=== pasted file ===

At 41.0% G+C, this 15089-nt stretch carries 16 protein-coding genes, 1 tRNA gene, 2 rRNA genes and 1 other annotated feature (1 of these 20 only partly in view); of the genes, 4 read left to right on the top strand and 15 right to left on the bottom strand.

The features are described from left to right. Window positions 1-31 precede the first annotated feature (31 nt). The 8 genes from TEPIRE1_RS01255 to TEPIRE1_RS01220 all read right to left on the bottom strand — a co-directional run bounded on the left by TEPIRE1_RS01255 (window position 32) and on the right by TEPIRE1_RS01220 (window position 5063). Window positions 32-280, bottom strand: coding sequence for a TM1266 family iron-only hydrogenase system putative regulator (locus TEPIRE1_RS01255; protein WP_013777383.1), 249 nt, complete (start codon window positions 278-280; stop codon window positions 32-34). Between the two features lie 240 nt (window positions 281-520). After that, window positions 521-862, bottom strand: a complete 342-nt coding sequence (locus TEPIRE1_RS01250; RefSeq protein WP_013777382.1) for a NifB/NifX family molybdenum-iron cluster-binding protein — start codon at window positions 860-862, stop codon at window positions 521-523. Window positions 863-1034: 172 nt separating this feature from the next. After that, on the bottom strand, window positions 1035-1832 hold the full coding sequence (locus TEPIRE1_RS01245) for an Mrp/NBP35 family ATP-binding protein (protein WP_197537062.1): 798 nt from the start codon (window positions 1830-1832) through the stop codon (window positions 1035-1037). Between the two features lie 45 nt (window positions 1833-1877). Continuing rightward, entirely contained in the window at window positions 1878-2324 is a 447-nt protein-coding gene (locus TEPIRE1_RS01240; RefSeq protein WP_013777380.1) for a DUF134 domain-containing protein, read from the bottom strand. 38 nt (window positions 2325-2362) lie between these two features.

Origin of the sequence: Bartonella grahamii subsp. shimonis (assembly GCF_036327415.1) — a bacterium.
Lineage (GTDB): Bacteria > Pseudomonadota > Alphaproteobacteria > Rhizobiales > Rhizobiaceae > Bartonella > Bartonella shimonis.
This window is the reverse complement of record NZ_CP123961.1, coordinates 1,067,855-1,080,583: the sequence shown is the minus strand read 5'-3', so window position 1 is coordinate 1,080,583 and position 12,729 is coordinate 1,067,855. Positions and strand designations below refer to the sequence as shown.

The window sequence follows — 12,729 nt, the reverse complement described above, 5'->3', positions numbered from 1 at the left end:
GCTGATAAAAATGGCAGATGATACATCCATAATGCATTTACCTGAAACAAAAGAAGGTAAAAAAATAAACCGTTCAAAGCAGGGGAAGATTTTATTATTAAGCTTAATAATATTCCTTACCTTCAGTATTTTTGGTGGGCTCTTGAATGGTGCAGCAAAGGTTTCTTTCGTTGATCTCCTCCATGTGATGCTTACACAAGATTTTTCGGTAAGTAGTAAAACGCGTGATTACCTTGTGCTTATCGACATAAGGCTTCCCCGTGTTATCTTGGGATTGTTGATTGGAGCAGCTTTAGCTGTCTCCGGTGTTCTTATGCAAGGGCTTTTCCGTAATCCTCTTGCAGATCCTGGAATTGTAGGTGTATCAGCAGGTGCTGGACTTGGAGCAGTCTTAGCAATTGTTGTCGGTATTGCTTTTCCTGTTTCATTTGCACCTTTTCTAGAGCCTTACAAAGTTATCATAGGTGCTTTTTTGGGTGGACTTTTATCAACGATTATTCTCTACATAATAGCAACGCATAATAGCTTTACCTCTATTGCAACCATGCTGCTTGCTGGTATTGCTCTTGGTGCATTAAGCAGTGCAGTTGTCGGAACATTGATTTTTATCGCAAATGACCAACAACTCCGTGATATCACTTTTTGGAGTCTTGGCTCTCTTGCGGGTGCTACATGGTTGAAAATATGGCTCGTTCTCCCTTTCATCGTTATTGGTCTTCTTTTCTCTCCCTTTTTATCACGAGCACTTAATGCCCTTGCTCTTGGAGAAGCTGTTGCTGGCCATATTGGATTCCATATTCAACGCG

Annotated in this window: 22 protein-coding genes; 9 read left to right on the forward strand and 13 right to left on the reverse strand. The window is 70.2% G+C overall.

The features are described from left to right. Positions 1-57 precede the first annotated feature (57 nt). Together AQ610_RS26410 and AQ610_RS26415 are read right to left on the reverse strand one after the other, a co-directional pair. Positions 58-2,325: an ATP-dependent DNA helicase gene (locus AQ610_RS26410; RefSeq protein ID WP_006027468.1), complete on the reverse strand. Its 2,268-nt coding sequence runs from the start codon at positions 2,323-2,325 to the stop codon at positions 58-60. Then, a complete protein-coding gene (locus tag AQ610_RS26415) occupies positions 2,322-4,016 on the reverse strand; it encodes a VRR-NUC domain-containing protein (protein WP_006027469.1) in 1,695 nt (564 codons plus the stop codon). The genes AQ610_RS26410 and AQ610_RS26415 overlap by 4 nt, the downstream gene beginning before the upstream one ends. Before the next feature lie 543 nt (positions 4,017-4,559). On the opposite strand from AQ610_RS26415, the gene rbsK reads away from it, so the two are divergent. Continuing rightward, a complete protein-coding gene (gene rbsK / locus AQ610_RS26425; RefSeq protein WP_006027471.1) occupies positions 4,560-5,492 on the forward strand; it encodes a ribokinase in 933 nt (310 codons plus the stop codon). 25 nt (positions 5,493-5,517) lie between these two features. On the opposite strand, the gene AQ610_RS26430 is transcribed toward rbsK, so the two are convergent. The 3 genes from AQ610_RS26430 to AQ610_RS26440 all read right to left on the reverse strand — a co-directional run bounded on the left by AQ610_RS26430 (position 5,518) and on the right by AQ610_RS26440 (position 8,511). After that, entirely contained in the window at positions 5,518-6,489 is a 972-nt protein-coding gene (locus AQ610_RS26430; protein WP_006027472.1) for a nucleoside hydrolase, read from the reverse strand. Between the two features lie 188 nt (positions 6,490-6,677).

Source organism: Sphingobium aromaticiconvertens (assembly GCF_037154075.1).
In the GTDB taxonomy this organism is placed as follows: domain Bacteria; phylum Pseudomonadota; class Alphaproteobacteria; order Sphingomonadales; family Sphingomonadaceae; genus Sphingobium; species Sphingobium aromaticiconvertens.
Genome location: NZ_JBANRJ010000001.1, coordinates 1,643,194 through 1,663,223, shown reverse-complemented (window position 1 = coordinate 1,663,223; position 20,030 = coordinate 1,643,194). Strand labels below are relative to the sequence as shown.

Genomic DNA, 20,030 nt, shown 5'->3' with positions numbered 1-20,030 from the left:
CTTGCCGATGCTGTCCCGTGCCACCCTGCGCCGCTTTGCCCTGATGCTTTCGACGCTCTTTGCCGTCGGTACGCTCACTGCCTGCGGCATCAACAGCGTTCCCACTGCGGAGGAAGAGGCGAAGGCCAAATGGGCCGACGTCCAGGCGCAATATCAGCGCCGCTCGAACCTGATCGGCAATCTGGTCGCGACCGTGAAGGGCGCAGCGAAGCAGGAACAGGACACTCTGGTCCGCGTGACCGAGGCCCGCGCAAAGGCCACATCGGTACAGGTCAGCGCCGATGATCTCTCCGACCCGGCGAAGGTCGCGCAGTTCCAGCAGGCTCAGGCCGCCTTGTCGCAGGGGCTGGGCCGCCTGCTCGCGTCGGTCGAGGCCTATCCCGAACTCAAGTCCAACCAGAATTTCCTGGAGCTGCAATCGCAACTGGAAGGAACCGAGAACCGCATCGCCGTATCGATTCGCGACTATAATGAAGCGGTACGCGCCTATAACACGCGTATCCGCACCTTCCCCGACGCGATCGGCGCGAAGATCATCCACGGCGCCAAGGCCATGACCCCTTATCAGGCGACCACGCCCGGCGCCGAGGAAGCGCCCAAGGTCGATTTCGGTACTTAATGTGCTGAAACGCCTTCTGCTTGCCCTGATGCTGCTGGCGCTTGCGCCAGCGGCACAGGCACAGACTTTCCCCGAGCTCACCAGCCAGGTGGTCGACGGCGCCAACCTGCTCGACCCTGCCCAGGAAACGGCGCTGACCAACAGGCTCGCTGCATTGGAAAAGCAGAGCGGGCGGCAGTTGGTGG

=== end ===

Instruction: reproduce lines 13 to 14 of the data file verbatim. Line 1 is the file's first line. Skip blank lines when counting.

Genomic DNA, 20,030 nt, shown 5'->3' with positions numbered 1-20,030 from the left:
CTTGCCGATGCTGTCCCGTGCCACCCTGCGCCGCTTTGCCCTGATGCTTTCGACGCTCTTTGCCGTCGGTACGCTCACTGCCTGCGGCATCAACAGCGTTCCCACTGCGGAGGAAGAGGCGAAGGCCAAATGGGCCGACGTCCAGGCGCAATATCAGCGCCGCTCGAACCTGATCGGCAATCTGGTCGCGACCGTGAAGGGCGCAGCGAAGCAGGAACAGGACACTCTGGTCCGCGTGACCGAGGCCCGCGCAAAGGCCACATCGGTACAGGTCAGCGCCGATGATCTCTCCGACCCGGCGAAGGTCGCGCAGTTCCAGCAGGCTCAGGCCGCCTTGTCGCAGGGGCTGGGCCGCCTGCTCGCGTCGGTCGAGGCCTATCCCGAACTCAAGTCCAACCAGAATTTCCTGGAGCTGCAATCGCAACTGGAAGGAACCGAGAACCGCATCGCCGTATCGATTCGCGACTATAATGAAGCGGTACGCGCCTATAACACGCGTATCCGCACCTTCCCCGACGCGATCGGCGCGAAGATCATCCACGGCGCCAAGGCCATGACCCCTTATCAGGCGACCACGCCCGGCGCCGAGGAAGCGCCCAAGGTCGATTTCGGTACTTAATGTGCTGAAACGCCTTCTGCTTGCCCTGATGCTGCTGGCGCTTGCGCCAGCGGCACAGGCACAGACTTTCCCCGAGCTCACCAGCCAGGTGGTCGACGGCGCCAACCTGCTCGACCCTGCCCAGGAAACGGCGCTGACCAACAGGCTCGCTGCATTGGAAAAGCAGAGCGGGCGGCAGTTGGTGG